[VIEWPOINT]Bland presidents need not fail

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[VIEWPOINT]Bland presidents need not fail

Only one year separates us from the next presidential election. The changes in our society wrought by the economic slump and fierce political wrangling have stoked the people's desire for an excellent leader, more so than at any other time. In other words, the people want a president with leadership ability who has high moral standards, a strong vision for reform and a wealth of administrative experience. They are looking for a "messiah."

However, Korea's presidential elections historically have been determined by the plutocracy, which is based on regionalism and cozy relations between politicians and people in the business world, and by irrational voter behavior, like voting for a candidate based not on policies but on the candidate's regional origins or personality.

A candidate with high moral standards, a wealth of administrative experience and the ability to run the nation successfully would encounter great difficulty winning a presidential election in Korea.

Under these circumstances, Koreans should focus on how they can help an ordinary president run the country successfully, rather than trying to find a messiah in the next presidential election.

In Presidents Dwight Eisenhower and Jimmy Carter of the United States, we have examples of a successful president (Eisenhower) who was at first regarded as not having the qualifications for the presidency but was seen finally as running the country successfully, and a president (Carter) who was at first regarded as having enough qualifications for the presidency but failed to run the country successfully.

Mr. Eisenhower, a military man who was regarded as not highly sophisticated, entrusted his aides and cabinet members with enough power to run the country efficiently.

Mr. Carter, who graduated from the U.S. Naval Academy with an impressive record and was regarded as a man of high morality, ended his tenure as a failure. He had conducted state affairs to the smallest details. No wonder he achieved little.

How well a president runs a country depends not on his personal disposition but on the systematic organizational support of his aides and administrative branches.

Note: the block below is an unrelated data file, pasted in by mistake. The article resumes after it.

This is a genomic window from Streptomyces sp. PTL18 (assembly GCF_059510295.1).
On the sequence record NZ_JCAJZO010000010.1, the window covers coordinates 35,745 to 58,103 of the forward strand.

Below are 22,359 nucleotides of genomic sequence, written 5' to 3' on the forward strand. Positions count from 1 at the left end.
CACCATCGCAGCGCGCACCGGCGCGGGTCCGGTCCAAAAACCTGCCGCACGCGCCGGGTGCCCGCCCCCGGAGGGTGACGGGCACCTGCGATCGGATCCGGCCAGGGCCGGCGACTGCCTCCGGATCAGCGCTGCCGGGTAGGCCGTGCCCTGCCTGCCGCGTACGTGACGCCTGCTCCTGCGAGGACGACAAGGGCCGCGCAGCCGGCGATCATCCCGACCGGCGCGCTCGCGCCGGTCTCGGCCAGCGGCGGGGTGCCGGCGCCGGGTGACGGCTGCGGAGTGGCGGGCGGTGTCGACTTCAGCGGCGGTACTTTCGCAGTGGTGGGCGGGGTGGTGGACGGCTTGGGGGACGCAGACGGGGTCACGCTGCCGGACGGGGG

President Lyndon Johnson of the United States wrote in his memoirs that the presidency is above an individual president himself; the presidency can make a person look better than he is - even though he may be of scant ability or substance. He also says the presidency is a magic post that cannot be filled fully even with the greatest man.

In Lee Hoi-chang of the Grand National Party and Rhee In-je of the Democratic Millennium Party, the major hopefuls for the next presidential election, we cannot see strong charisma. This time we will not have a presidential election with candidates like Kim Dae-jung and Kim Young-sam, who displayed strong leadership, who made our heart beat.

In the next presidential election, we will have to choose the "less foolish candidate" rather than the "better candidate." But this is not necessarily an entirely bad thing. Although those people who are looking for a great leader with strong charisma will be disappointed, the situation can be very fortunate for Korea, which has seen charismatic leaders fail to run the country successfully. Because now we can, for the first time, take interest in the campaign teams and policy-making teams that support the candidates, rather than the presidential candidates themselves, who do not make much difference in the end.

The presidential candidates should recognize that they do not have the qualifications for the presidency and make up for their shortcomings with an excellent campaign team and aides. The candidate with the aides who suggest the best policies to solve the nation's problems will have the advantage over candidates who have only personal attraction. In the next election, we should choose a "well prepared candidate," who is counseled by "well prepared aides." We should make him the first "president of success" in Korean history.


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The writer is a professor of political science at Korea University.

by Hahm Sung-deuk

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